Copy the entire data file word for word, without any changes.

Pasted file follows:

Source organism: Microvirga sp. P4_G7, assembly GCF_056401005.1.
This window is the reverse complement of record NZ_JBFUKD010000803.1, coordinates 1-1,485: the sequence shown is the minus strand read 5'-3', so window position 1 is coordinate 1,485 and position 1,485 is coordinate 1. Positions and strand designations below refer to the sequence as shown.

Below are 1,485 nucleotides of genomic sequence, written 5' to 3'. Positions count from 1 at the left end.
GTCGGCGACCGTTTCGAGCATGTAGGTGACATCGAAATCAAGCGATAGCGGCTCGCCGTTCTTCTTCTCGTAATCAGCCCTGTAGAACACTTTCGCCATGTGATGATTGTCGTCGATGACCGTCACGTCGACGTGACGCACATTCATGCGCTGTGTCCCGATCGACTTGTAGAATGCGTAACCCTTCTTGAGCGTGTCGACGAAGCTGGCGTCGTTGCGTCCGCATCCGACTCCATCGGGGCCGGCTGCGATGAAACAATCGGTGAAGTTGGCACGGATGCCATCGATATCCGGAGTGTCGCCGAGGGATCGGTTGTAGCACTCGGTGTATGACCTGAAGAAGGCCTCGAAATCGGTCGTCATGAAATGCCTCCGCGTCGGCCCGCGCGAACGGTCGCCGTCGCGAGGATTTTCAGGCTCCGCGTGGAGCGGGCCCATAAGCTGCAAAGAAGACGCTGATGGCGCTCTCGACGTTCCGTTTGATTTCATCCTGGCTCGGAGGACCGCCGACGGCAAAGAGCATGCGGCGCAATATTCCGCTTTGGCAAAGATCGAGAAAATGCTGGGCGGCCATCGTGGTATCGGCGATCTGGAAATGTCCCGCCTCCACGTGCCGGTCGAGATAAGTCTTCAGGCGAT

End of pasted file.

Source organism: Microvirga sp. P4_G7, assembly GCF_056401005.1.
This window is the reverse complement of record NZ_JBFUKD010000803.1, coordinates 1-1,485: the sequence shown is the minus strand read 5'-3', so window position 1 is coordinate 1,485 and position 1,485 is coordinate 1. Positions and strand designations below refer to the sequence as shown.

Below are 1,485 nucleotides of genomic sequence, written 5' to 3'. Positions count from 1 at the left end.
GTCGGCGACCGTTTCGAGCATGTAGGTGACATCGAAATCAAGCGATAGCGGCTCGCCGTTCTTCTTCTCGTAATCAGCCCTGTAGAACACTTTCGCCATGTGATGATTGTCGTCGATGACCGTCACGTCGACGTGACGCACATTCATGCGCTGTGTCCCGATCGACTTGTAGAATGCGTAACCCTTCTTGAGCGTGTCGACGAAGCTGGCGTCGTTGCGTCCGCATCCGACTCCATCGGGGCCGGCTGCGATGAAACAATCGGTGAAGTTGGCACGGATGCCATCGATATCCGGAGTGTCGCCGAGGGATCGGTTGTAGCACTCGGTGTATGACCTGAAGAAGGCCTCGAAATCGGTCGTCATGAAATGCCTCCGCGTCGGCCCGCGCGAACGGTCGCCGTCGCGAGGATTTTCAGGCTCCGCGTGGAGCGGGCCCATAAGCTGCAAAGAAGACGCTGATGGCGCTCTCGACGTTCCGTTTGATTTCATCCTGGCTCGGAGGACCGCCGACGGCAAAGAGCATGCGGCGCAATATTCCGCTTTGGCAAAGATCGAGAAAATGCTGGGCGGCCATCGTGGTATCGGCGATCTGGAAATGTCCCGCCTCCACGTGCCGGTCGAGATAAGTCTTCAGGCGAT